Evidence was given to show that Miss Chandler came to Melbourne in the beginning of June. She was staying with Mrs. Elizabeth Sefton, in Sydney-road, Carlton, and was so ill on June 29 that Mrs. Sefton called in Mr. J. H. Nattrass, M.D. Mr. Nattrass examined the girl, and she told him that she had been operated on by some nurse, but refused to divulge the name. He ordered her removal to the Melbourne Hospital. She was admitted to the Hospital on July 1, and said that she was suffering from a severe cold. She admitted afterwards that an instrument had been used. The police were informed, and Detectives Burvett and Sexton brought Elizabeth Downey to the Hospital. Miss Chandler said that she knew the woman, and the detectives arrested Mrs Downey on a charge of unlawfully using a certain instrument. Then in the presence of Mrs. Downey the dying depositions of Emily Chandler were taken by Mr. J. R. Andrews, J.P. In the depositions she said :— “I am quite certain that the accused is the person who performed the operation on me.” She rambled a good deal in her statements whilst the depositions were being taken, and spoke of having gone to the nurse’s house with her sister “Millie.” The evidence of Mrs. Chandler showed that there was no such person as “Millie.” She was very irritable, and in great pain all the time. Mrs. Downey was called as a witness. She stated:— I have nothing to say. I don’t know the party at all. I never saw her in my life. That is all I have to say.

The Coroner said that it was plain that an infamous crime had been committed. He did not think it likely that deceased performed the operation herself. The depositions were mainly the result of monosyllabic answers given by deceased, and they consisted of a mixture of falsehood and truth, in which the falsehood seemed to predominate. Deceased merely said “Yes” to Detective Burdett when he asked her, “Is this the woman?” This seemed a very slender piece of evidence. He found that Emily Eden Lilias Chandler had died from blood-poisoning, the result of an operation, wilfully caused by some person or persons unknown, and that the said person or persons were guilty of wilful murder.

On This Day ……. 28th June 1901

A solicitor named Joseph Henry Grey has been found guilty of fraud at Geelong, and sentenced to five years gaol.

On This Day……. 28th June 1913

ESCAPE FROM YARRA BEND

It was reported to the police on the morning of the 28th June 1913, that Michael Coglilan, an inmate of Yarra Bend Asylum, who escaped from the institution. The escaper was described as 40 years of age, 5 feet 16 Inches in height, slight of build, with black whiskers. He was wearing a brown tweed- suit, with long cut coat, and a brown felt hat.

 

On This Day – June 28, 1938

WOMAN’S DEATH.
A jury in the Criminal Court today found Thomas William Loe (40), of Mooroopna, not guilty of the murder of his wife, Amelia Jane Loe (32) on the ground that he was temporarily insane at the time of the commission of the offence on May 4.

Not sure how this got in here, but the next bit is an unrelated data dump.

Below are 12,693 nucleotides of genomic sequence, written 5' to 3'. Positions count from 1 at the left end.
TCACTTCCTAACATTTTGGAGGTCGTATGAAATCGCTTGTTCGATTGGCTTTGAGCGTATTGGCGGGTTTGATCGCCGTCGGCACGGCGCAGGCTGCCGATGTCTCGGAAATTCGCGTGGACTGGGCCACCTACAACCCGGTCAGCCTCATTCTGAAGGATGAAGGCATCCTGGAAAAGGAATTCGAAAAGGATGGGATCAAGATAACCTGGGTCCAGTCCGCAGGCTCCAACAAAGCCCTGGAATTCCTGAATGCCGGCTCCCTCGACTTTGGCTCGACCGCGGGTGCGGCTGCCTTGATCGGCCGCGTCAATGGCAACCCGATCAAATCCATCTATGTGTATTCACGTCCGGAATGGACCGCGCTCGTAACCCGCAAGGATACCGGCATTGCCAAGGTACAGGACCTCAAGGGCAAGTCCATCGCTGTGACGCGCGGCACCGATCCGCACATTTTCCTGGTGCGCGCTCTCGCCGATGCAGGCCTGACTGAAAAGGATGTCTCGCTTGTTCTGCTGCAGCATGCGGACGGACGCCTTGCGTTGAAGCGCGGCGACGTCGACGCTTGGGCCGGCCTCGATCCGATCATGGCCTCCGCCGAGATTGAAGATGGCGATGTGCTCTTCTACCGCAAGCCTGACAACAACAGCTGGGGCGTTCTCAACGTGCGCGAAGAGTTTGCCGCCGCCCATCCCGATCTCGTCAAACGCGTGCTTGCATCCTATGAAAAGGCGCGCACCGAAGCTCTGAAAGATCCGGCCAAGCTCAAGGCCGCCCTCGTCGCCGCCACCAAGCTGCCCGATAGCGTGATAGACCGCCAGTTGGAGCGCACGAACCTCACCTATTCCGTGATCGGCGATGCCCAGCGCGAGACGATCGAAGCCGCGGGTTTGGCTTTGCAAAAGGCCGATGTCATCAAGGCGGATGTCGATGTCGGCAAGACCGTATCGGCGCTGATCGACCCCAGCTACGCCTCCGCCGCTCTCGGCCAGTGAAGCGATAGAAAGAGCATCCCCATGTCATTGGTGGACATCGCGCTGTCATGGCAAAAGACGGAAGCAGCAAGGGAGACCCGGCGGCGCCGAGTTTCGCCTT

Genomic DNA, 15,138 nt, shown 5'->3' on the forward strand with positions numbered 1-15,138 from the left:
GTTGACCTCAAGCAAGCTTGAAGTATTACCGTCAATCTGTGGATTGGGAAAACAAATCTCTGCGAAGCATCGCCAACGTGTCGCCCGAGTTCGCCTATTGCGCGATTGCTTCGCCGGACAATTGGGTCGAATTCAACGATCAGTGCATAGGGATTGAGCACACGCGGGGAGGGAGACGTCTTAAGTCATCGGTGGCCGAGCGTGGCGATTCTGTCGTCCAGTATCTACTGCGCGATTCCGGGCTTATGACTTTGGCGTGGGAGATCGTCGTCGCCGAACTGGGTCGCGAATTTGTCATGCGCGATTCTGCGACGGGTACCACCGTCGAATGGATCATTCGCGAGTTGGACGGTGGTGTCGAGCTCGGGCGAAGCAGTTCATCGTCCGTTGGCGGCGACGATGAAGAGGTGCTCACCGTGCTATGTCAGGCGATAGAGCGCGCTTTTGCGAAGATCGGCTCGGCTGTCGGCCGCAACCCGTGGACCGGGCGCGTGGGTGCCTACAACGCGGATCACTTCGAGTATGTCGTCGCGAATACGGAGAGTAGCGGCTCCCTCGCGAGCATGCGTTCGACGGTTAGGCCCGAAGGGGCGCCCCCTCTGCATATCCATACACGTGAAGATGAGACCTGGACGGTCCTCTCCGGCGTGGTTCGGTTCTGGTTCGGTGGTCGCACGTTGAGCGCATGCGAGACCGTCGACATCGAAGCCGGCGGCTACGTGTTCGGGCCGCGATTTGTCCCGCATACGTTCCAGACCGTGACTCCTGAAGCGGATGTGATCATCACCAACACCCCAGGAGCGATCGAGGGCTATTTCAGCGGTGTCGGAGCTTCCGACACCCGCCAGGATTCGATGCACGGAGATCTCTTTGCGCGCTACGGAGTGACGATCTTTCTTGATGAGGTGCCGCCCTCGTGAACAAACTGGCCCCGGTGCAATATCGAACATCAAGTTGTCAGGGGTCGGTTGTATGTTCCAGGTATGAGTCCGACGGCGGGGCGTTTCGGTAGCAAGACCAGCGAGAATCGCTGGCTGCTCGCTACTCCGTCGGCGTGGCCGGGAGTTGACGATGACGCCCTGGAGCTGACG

The evidence showed that Loe throttled his wife and hit her twice on the head with a hammer at a time when two or
their seven children were sleeping in the room.
Relatives of deceased said that until the tragedy Loe and hid wife had been devoted to each other.

On this day …….. 28th of June 1880

Alexander Graham Bell’s demonstration of the first practical telephone in 1876 had ramifications worldwide within a very short period of time. For a continent separated by thousands of kilometres from Bell’s achievements, Australia was very quick to embrace telephony. The concept of one’s voice being carried over long distances, and the fact that a telegraph operator trained in Morse Code was no longer required to decode telegraph signals in order for messages to be relayed promised major benefits to the colonies which had grown up with a sense of isolation from the rest of the world. Experimentation with the telephone commenced in Australia between 1786 and 1788. Early tests were conducted by Charles Todd, South Australian Government Astronomer and Postmaster General, and a leading figure in the development of telegraphy and telephony in Australia. Transmissions enabling the human voice to carry over distances of up to 400 kilometres were successfully trialled. In 1877, Bell published the details of his telephone in the “Scientific American”. Following this publication, people from around the world – including the Australian colonies – were quick to develop their own telephones. Melbourne was the first Australian city to install a commercial telephone. This was undertaken by engineering firm Robison Bros between their office in Melbourne city and their South Melbourne foundry. The first telephone exchange was also opened in Melbourne on 28 June 1880. When the Melbourne Telephone Exchange Company was formed by W.H Masters and T.T. Draper, with 100 lines, line no. 1 was assigned to Robison Bros. Brisbane was the next city to open a telephone exchange, and by 1887 each of the capital cities had its own exchange.